$bytes = [System.Text.Encoding]::Unicode.GetBytes($commands)
$encodedString = [Convert]::ToBase64String($bytes)

Once you have the encoded string, you can use it as the value of the EncodedCommand parameter, as shown in Example 1-5.

Example 1-5. Launching PowerShell with an encoded command from cmd.exe
Microsoft Windows [Version 6.0.6000]
Copyright (c) 2006 Microsoft Corporation. All rights reserved.

C:\Users\Lee>PowerShell -EncodedCommand MQAuAC4AMQAwACAAfAAgACUAIAB7ACAAIgBQAG8A↵
dwBlAHIAUwBoAGUAbABsACAAUgBvAGMAawBzACIAIAB9AA==
PowerShell Rocks
PowerShell Rocks
PowerShell Rocks
PowerShell Rocks
PowerShell Rocks
PowerShell Rocks
PowerShell Rocks
PowerShell Rocks
PowerShell Rocks
PowerShell Rocks

For more information about how to invoke PowerShell scripts, see Recipe 1.1, “Run Programs, Scripts, and Existing Tools.”

See Also

  • Recipe 1.1, “Run Programs, Scripts, and Existing Tools”

  • Recipe 15.13, “Add PowerShell Scripting to Your Own Program”

1.8. Program: Retain Changes to Environment Variables Set by a Batch File

When a batch file modifies an environment variable, cmd.exe retains this change even after the script exits. This often causes problems, as one batch file can accidentally pollute the environment of another. That said, batch file authors sometimes intentionally change the global environment to customize the path and other aspects of the environment to suit a specific task.

However, environment variables are private details of a process and disappear when that process exits. This makes the environment customization scripts mentioned above stop working when you run them from PowerShell—just as they fail to work when you run them from another cmd.exe (for example, cmd.exe /c MyScript.cmd).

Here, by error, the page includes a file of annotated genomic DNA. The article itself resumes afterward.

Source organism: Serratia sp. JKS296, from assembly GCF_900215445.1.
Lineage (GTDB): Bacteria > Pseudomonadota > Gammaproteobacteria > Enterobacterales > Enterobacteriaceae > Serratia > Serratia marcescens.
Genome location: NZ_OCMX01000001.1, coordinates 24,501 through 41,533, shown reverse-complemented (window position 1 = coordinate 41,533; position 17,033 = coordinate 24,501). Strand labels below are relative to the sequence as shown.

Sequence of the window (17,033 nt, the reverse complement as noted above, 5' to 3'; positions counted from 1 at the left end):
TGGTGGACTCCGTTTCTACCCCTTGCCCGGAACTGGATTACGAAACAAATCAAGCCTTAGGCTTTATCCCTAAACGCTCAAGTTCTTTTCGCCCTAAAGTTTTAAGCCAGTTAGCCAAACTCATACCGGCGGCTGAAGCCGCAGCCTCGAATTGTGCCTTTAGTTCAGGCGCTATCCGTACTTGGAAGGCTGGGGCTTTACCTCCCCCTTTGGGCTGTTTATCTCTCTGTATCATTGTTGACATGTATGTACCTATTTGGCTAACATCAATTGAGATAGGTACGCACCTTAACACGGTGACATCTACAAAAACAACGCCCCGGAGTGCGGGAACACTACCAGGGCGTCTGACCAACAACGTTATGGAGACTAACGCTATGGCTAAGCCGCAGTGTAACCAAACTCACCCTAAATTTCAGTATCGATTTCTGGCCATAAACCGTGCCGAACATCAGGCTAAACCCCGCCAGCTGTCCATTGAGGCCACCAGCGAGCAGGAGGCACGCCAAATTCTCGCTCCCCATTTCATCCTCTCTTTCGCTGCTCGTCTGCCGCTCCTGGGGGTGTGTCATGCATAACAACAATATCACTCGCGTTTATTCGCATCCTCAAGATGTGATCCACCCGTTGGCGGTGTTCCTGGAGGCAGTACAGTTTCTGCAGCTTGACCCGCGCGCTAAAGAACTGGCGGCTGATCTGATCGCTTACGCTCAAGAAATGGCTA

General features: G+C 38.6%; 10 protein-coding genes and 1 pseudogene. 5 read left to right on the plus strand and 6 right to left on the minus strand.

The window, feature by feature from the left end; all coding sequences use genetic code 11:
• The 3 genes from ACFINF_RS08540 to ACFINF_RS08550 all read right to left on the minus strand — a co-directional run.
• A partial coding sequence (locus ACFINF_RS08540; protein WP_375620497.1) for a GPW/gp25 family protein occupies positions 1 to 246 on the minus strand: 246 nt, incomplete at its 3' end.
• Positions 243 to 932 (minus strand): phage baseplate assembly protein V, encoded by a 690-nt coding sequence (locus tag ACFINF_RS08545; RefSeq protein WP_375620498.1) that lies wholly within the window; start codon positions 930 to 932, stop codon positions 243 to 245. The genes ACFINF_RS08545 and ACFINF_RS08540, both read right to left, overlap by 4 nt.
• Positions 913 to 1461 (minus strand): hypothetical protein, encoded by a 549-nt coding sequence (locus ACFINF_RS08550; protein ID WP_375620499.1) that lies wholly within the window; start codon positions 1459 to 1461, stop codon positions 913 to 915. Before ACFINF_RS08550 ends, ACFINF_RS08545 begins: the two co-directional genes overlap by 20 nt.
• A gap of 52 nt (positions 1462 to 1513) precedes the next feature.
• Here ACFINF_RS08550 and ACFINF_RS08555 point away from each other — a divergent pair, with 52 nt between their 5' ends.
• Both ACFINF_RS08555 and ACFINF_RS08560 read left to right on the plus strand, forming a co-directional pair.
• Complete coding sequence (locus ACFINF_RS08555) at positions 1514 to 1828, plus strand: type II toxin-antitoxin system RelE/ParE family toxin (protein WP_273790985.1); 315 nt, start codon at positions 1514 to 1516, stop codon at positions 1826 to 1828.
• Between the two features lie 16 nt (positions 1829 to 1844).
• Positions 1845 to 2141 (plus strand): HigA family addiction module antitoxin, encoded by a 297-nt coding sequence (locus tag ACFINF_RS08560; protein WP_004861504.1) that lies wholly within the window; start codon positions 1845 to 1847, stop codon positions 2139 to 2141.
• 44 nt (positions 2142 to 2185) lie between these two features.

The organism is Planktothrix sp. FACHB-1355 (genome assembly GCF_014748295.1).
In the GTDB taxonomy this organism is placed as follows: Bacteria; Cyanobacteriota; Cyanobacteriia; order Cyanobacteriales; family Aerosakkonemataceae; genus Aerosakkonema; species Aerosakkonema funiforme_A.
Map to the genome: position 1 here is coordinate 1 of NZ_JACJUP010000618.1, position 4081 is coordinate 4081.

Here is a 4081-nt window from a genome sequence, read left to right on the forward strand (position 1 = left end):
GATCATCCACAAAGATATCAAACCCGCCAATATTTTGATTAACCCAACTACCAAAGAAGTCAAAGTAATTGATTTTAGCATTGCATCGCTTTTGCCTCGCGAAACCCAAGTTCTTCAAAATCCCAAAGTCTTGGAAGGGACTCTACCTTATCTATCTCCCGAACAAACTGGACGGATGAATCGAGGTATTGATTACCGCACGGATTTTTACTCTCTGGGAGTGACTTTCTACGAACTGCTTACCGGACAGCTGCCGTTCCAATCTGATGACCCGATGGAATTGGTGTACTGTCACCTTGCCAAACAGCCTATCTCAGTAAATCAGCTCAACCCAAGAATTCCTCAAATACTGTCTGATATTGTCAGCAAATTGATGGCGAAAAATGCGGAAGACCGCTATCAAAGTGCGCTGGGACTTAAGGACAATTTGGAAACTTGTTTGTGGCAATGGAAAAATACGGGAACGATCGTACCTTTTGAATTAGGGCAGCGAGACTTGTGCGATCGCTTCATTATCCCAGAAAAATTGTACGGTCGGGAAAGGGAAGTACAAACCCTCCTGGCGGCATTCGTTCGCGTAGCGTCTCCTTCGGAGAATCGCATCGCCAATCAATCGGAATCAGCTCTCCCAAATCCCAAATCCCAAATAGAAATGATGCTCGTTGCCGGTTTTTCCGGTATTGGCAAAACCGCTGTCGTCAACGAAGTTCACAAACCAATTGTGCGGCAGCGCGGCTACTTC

The script in Example 1-6 lets you run batch files that modify the environment and retain their changes even after cmd.exe exits. It accomplishes this by storing the environment variables in a text file once the batch file completes, and then setting all those environment variables again in your PowerShell session.

To run this script, type Invoke-CmdScript Scriptname.cmd or Invoke-CmdScript Scriptname.bat—whichever extension the batch files uses.

Tip

If this is the first time you’ve run a script in PowerShell, you will need to configure your Execution Policy. For more information about selecting an execution policy, see Recipe 16.1, “Enable Scripting Through an Execution Policy.”

Notice that this script uses the full names for cmdlets: Get-Content, Foreach-Object, Set-Content, and Remove-Item. This makes the script readable and is ideal for scripts that somebody else will read. It is by no means required, though. For quick scripts and interactive use, shorter aliases (such as gc, %, sc, and ri) can make you more productive.

Example 1-6. Invoke-CmdScript.ps1
##############################################################################
##
## Invoke-CmdScript.ps1
##
## Invoke the specified batch file (and parameters), but also propagate any
## environment variable changes back to the PowerShell environment that